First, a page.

Something that has always bothered me about myself is the difficulty I have with making eye-contact with people. I’m okay with my friends. But I struggle when I’m working with a client or even with my co-workers.
Nick is always bobbing and weaving his head to keep my gaze locked with his. Once when I was sitting across from him in his office, I wanted to see how low I could make his head go and if it would touch his desk or not, so I kept lowering my gaze. He came pretty close to bumping his chin on his desktop. Not sure how I kept my face straight (or my job!) that day. 😇
There was this other time a long time ago when I was in the hospital and my speech therapist was talking to me for what felt like hours. I’d somehow found myself in the throes of a several months long period of selective mutism. It was during that first year after I’d left home (after my adoptive dad’s second and final assault on me).
During his visits, my therapist would just take up the room with his presence and maintain these one-sided dialogues with me. He would pace. He would sit and stare at me. His determination was palpable at times. I remember he was also a bodybuilder and I’m pretty sure he is one of the people who influenced my love of physical fitness.
On this one particular day, I remember really wanting to talk to him. I was leaving in a couple weeks and I wanted so badly to have a conversation with him before I left, but I just couldn’t bring out the words somehow. I wasn’t very fond of communicating non-verbally, either.
At some point during this visit, in a moment of pure frustration and fury, I remember clenching my fists and pressing them into the wall behind me. A moment later, I slid to the floor, pulling my knees to my chest and began rocking. I was crying tears of rage, but I cannot remember why.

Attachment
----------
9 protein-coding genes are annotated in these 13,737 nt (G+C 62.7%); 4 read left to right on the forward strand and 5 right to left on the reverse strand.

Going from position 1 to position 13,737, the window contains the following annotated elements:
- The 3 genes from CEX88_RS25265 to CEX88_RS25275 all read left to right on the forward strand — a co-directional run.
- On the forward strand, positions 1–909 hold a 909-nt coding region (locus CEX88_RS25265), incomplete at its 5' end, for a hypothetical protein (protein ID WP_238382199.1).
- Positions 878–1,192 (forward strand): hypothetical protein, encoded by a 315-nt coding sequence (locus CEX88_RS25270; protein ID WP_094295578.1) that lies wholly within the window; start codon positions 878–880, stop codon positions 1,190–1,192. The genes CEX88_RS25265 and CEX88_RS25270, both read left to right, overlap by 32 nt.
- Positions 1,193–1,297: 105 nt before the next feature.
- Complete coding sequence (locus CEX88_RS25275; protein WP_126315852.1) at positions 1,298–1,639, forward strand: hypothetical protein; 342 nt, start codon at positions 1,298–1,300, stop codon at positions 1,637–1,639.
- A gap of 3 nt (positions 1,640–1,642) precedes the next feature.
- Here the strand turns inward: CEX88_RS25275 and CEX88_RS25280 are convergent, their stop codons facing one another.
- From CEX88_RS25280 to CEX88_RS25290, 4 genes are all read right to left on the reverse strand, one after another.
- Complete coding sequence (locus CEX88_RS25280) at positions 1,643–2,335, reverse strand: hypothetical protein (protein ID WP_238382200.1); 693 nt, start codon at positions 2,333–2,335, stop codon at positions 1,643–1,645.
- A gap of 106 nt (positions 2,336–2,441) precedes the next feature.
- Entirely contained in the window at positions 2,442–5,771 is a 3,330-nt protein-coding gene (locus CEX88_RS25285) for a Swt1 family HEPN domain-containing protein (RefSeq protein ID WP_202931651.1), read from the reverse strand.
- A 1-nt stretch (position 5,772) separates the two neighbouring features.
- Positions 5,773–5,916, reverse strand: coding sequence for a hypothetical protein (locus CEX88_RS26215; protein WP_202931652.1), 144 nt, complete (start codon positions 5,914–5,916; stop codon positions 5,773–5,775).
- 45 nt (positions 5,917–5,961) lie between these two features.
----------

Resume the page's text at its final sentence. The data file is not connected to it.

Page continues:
My therapist quietly sat down on the floor in front of me. I remember looking up and seeing him and realizing that the sun had already set. There was a dusky pall in the room and it would be dark soon.
I looked away from him very quickly, almost guiltily. He patiently searched out my gaze and when I broke it, he reached out his hand and gently tilted my chin up so that he could look at me. This small move seemed to halt his one-sided conversation and we sat like that for at least a minute regarding each other.
I think he was trying so hard to break through to me, but I just could not let him or anyone else reach me. I still feel this way, to this day, most of the time..
Looking back, I can see how risky that moment was for him. The touch was made with kindness, but doctors have ethics to abide by…I never felt compromised and that moment taught me that I was worth more than what I’d previously been taught about myself (the articulation of which I will spare you, dear reader!).
Anyway, a few years ago, before Shawn, before the miscarriage, before all the bad stuff from last year happened, I had a conference in my speech therapist’s town and invited him to dinner on one of the nights I was there. He accepted, but then about an hour before we were supposed to meet up, he texted: “I can’t. I’m so sorry, K.” We haven’t spoken since then, but I got an email from him last week. He is going to be here in my town for work next week. In a reversal of roles, let’s just say that the tiny little wicked witch in me recognizes the irony here.
However, the grown up woman in me sees the value of reconnecting with someone who was instrumental in my growth during a time of severe trauma and upheaval. I’m kind of excited to see him. I was only 14, turning 15 the summer we worked together. He never did get me to talk during our time together (45 days).
But, I hope we’ll be able to talk next week. And, I hope I’ll be able to look him in the eyes this time. 🐾